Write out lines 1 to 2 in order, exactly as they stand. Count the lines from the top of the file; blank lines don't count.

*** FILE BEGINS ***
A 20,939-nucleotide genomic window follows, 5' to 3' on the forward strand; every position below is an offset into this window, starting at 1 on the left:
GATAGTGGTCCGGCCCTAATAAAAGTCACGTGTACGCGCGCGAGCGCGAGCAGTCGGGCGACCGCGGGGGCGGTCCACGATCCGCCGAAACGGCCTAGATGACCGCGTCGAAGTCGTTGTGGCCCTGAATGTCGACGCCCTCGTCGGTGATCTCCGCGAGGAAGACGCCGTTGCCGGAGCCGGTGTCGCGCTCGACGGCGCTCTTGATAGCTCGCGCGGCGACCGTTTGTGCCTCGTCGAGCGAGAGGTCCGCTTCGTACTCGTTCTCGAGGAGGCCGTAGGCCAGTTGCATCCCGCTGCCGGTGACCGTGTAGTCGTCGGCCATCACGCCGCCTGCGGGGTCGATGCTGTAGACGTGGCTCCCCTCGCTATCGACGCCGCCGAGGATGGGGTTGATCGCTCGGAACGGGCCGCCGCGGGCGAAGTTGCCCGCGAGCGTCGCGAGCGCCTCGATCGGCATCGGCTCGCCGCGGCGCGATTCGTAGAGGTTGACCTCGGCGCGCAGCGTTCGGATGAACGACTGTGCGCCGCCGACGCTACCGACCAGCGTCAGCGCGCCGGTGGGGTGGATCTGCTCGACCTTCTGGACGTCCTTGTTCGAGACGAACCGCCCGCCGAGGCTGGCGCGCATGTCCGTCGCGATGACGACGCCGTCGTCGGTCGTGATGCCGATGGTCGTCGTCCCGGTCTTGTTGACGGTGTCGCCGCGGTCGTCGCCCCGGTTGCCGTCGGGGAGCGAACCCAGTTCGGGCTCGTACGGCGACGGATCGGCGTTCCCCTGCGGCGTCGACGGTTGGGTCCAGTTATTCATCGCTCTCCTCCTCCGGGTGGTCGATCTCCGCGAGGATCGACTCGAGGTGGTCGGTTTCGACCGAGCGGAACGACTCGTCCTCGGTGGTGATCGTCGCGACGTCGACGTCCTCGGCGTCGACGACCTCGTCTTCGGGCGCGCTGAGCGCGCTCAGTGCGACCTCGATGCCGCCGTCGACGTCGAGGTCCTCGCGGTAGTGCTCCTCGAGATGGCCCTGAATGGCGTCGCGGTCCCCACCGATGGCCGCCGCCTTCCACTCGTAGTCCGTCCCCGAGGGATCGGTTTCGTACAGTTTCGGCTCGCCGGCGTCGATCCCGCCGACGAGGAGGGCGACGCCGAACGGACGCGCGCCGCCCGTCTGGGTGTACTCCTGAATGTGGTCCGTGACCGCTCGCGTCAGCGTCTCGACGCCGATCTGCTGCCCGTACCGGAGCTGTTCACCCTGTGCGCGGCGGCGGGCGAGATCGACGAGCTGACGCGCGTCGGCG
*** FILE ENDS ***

A 20,939-nucleotide genomic window follows, 5' to 3' on the forward strand; every position below is an offset into this window, starting at 1 on the left:
GATAGTGGTCCGGCCCTAATAAAAGTCACGTGTACGCGCGCGAGCGCGAGCAGTCGGGCGACCGCGGGGGCGGTCCACGATCCGCCGAAACGGCCTAGATGACCGCGTCGAAGTCGTTGTGGCCCTGAATGTCGACGCCCTCGTCGGTGATCTCCGCGAGGAAGACGCCGTTGCCGGAGCCGGTGTCGCGCTCGACGGCGCTCTTGATAGCTCGCGCGGCGACCGTTTGTGCCTCGTCGAGCGAGAGGTCCGCTTCGTACTCGTTCTCGAGGAGGCCGTAGGCCAGTTGCATCCCGCTGCCGGTGACCGTGTAGTCGTCGGCCATCACGCCGCCTGCGGGGTCGATGCTGTAGACGTGGCTCCCCTCGCTATCGACGCCGCCGAGGATGGGGTTGATCGCTCGGAACGGGCCGCCGCGGGCGAAGTTGCCCGCGAGCGTCGCGAGCGCCTCGATCGGCATCGGCTCGCCGCGGCGCGATTCGTAGAGGTTGACCTCGGCGCGCAGCGTTCGGATGAACGACTGTGCGCCGCCGACGCTACCGACCAGCGTCAGCGCGCCGGTGGGGTGGATCTGCTCGACCTTCTGGACGTCCTTGTTCGAGACGAACCGCCCGCCGAGGCTGGCGCGCATGTCCGTCGCGATGACGACGCCGTCGTCGGTCGTGATGCCGATGGTCGTCGTCCCGGTCTTGTTGACGGTGTCGCCGCGGTCGTCGCCCCGGTTGCCGTCGGGGAGCGAACCCAGTTCGGGCTCGTACGGCGACGGATCGGCGTTCCCCTGCGGCGTCGACGGTTGGGTCCAGTTATTCATCGCTCTCCTCCTCCGGGTGGTCGATCTCCGCGAGGATCGACTCGAGGTGGTCGGTTTCGACCGAGCGGAACGACTCGTCCTCGGTGGTGATCGTCGCGACGTCGACGTCCTCGGCGTCGACGACCTCGTCTTCGGGCGCGCTGAGCGCGCTCAGTGCGACCTCGATGCCGCCGTCGACGTCGAGGTCCTCGCGGTAGTGCTCCTCGAGATGGCCCTGAATGGCGTCGCGGTCCCCACCGATGGCCGCCGCCTTCCACTCGTAGTCCGTCCCCGAGGGATCGGTTTCGTACAGTTTCGGCTCGCCGGCGTCGATCCCGCCGACGAGGAGGGCGACGCCGAACGGACGCGCGCCGCCCGTCTGGGTGTACTCCTGAATGTGGTCCGTGACCGCTCGCGTCAGCGTCTCGACGCCGATCTGCTGCCCGTACCGGAGCTGTTCACCCTGTGCGCGGCGGCGGGCGAGATCGACGAGCTGACGCGCGTCGGCG